- Co-Decision-Making Agreement: This agreement allows a relevant person to choose someone they know and trust to make certain decisions with These decisions must be made together, and a relevant person can choose what decisions they need help with.
Where a person lacks capacity
- Decision-Making Representative Order:This is the most extensive form of intervention under the new Act. The appointment of a decision-making representative is similar to the former role of a committee under the Ward of Court system. A decision-making representative’s role is to make certain decisions on the relevant person’s behalf. This may include decisions about property and finances, as well as decisions about personal welfare. A decision-making representative is someone who will be appointed by the Court as opposed to being appointed by a relevant person.
Decision-Making Assistant Agreements and Co-Decision Making Agreements must be registered with the Decision Support Service. An application must be made to the Circuit Court for a Decision-Making Representative Order.
Who can make an Application for a Decision-Making Representative Order?
Any person can make an application to the court in relation to a relevant person’s capacity to make certain decisions if they can show that they have a true interest in the welfare of the relevant person. The court decides whether an individual is suitable for the role. Certain individuals do not need the court’s consent which includes the relevant person themselves, the relevant persons spouse, civil partner or cohabitant, or the relevant person’s adult child.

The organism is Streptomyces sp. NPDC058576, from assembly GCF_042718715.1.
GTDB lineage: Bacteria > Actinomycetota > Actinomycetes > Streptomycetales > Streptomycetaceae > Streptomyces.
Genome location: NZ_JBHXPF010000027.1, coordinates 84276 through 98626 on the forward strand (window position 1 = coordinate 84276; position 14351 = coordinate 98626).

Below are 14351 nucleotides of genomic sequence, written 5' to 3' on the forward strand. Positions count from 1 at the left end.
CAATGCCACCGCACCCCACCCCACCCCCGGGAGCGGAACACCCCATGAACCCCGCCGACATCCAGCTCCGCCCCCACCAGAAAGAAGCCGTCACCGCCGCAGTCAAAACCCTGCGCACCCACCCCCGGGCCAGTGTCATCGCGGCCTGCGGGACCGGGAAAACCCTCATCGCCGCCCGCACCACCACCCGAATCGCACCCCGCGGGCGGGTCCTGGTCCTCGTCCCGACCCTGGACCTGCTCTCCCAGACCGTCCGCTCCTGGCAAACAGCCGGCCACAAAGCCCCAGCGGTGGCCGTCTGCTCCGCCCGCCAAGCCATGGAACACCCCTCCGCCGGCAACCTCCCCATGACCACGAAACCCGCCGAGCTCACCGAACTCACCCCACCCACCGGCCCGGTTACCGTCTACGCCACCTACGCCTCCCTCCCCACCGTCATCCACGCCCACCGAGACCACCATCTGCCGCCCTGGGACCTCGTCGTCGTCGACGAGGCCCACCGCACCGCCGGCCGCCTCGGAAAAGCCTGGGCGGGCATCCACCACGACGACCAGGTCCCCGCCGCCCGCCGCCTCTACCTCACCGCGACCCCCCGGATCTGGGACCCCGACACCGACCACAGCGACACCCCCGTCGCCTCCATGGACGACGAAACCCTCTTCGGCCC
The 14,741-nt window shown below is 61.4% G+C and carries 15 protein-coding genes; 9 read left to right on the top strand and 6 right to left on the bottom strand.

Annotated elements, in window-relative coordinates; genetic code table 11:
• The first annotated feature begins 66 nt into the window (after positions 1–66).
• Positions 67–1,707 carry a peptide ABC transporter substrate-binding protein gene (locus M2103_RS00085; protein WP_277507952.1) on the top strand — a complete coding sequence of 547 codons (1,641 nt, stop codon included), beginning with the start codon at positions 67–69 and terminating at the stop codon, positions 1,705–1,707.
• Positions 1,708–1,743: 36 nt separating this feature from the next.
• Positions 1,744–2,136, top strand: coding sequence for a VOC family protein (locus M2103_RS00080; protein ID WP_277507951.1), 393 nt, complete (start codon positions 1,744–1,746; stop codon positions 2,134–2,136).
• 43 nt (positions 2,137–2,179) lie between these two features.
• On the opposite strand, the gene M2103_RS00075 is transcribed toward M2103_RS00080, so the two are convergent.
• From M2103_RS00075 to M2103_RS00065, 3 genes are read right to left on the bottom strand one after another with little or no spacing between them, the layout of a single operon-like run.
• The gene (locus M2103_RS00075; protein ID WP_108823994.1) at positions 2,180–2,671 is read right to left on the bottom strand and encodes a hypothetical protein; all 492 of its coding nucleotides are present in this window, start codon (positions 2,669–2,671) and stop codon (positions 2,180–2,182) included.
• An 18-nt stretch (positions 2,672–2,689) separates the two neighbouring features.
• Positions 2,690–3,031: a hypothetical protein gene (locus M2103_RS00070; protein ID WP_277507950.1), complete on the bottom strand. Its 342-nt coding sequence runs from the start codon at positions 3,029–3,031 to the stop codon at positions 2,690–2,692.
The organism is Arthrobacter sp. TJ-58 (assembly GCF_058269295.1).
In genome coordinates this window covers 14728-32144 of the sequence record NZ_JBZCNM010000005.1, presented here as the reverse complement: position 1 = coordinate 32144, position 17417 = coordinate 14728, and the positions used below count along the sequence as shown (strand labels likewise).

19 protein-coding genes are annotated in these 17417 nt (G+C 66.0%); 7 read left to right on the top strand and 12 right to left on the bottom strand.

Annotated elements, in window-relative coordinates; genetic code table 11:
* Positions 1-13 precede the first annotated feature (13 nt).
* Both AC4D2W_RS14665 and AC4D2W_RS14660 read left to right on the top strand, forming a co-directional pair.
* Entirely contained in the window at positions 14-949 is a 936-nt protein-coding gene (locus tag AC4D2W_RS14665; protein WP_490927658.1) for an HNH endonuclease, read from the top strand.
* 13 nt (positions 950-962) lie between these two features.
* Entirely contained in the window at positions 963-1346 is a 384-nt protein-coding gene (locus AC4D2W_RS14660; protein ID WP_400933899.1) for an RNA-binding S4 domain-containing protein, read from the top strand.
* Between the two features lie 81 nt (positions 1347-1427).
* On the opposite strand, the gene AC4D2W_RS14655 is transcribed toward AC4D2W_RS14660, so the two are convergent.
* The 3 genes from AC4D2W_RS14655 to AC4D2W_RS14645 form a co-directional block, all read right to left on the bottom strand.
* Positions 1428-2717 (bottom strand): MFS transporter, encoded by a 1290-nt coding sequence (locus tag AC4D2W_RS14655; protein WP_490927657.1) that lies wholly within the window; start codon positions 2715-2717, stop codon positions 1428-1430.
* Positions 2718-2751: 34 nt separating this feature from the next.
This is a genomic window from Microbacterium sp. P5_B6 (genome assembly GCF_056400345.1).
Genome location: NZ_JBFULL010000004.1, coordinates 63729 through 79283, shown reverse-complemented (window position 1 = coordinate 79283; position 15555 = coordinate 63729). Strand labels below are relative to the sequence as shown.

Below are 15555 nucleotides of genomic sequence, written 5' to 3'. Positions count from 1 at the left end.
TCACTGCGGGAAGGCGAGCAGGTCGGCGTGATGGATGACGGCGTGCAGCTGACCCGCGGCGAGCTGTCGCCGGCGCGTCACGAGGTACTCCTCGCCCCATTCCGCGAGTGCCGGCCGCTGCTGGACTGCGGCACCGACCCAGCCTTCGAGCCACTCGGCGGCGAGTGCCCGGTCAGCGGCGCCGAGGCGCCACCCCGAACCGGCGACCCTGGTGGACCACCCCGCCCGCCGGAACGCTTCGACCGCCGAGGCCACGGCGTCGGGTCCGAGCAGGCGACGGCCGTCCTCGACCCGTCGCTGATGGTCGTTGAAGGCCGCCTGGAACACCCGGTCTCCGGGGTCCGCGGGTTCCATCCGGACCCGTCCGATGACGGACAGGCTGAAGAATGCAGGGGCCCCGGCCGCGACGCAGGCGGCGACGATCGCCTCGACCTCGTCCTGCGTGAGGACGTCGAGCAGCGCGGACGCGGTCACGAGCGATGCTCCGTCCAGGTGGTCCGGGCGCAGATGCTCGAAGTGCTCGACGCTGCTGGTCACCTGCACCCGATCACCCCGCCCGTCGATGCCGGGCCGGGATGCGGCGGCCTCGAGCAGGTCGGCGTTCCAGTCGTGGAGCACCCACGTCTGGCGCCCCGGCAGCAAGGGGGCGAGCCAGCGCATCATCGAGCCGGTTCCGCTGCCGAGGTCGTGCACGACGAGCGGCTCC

What are the requirements to make an Application?
In order to make a capacity application, you need to complete the necessary paperwork and submit it to the court office. This can be done with the assistance of a solicitor. One of the most important documents will be a Capacity Report/Capacity Assessment.
Functional Capacity Assessment
All applications will rely on the report of a medical practitioner or healthcare practitioner on the capacity of the relevant person. The capacity assessment used is called a “Functional Test” for capacity. This essentially means that the assessment is about a specific decision that needs to be made at a specific time. The capacity assessment will consider whether the relevant person
- understands the information relevant to a decision,
- can retain that information long enough to make a decision and
- can use or weigh that information as part of the process of the decision-making process, and to communicate his or her decision.
The Assisted Decision-Making (Capacity) Act has only recently been enacted and consequently, it is practically still in a state of flux. There will be the inevitable teething problems therefore it is essential that any relevant person or their committee, seek legal advice as to the implications of the new legislation on their current wardship and the associated ramifications.